The Philippines’ controversial anti-terror law takes effect Saturday in the homeland despite increasing calls from various groups, including Fil-Am activists, international human rights organizations and U.S. lawmakers, to veto the legislation.
President Rodrigo Duterte signed the measure earlier this month and critics have described the provisions of the law, including its definition of terrorism, as draconian and vague.
Under the measure, security forces can wiretap suspected terrorists for up to ninety days. They can also detain them for up to twenty- four days without charge. There are nine Supreme Court petitions challenging the measure’s constitutionality.
Philippine Ambassador to the United States, Jose Manuel Romualdez, sent a response to the 50 U.S. lawmakers who recently signed a letter urging the Duterte administration to repeal the Philippine Anti-terror Law.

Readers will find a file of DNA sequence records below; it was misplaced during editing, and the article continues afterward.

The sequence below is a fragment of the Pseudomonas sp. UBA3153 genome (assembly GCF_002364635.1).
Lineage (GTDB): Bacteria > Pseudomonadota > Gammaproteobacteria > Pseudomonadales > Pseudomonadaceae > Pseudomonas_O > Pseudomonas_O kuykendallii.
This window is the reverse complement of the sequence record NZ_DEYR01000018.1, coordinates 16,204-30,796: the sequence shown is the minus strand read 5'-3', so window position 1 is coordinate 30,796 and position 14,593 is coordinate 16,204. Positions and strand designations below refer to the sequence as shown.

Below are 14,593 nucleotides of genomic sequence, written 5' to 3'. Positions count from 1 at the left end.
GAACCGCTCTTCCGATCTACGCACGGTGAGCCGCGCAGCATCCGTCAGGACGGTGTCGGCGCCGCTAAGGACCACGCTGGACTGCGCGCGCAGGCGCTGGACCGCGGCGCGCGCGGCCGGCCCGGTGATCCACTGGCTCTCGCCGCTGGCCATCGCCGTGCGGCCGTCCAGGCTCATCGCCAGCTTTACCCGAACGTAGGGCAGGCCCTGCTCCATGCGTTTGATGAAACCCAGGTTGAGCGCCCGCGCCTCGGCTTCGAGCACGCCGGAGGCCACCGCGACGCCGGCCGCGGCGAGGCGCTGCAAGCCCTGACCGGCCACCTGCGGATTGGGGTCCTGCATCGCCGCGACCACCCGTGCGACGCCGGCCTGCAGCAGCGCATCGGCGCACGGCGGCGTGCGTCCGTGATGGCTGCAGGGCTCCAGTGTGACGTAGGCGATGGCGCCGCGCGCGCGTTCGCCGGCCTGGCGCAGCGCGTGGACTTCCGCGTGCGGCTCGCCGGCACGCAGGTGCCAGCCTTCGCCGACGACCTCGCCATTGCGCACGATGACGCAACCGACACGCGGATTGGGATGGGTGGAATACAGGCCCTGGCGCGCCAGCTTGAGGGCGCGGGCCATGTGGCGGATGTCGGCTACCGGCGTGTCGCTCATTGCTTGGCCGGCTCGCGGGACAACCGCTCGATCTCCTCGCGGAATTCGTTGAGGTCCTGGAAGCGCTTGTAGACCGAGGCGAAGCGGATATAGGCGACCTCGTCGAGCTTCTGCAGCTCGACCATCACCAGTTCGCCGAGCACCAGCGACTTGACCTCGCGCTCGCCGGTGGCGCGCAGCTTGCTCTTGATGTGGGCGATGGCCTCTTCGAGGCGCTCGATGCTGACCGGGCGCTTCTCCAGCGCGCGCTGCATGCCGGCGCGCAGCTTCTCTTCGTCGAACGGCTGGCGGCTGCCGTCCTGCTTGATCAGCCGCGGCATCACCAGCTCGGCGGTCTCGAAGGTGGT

In a letter dated July 16, Romualdez began his letter by telling the U.S. lawmakers concerned that the Philippines ranks high in the global terrorism index, and that the Human
Security Act of 2007, which the Anti-terror Law of 2020 replaced, was ineffective in addressing terrorism threats in the country.
Romualdez went on to say that the anti-terror law clearly defines terrorism as violent acts and violent purposea, and that it excludes legitimate exercises of freedom of expression and peaceful assembly.
Romualdez also assured that there are safeguards in place to prevent abuses and says the Philippines remains committed to the protection of civil and political liberties, as well as human rights.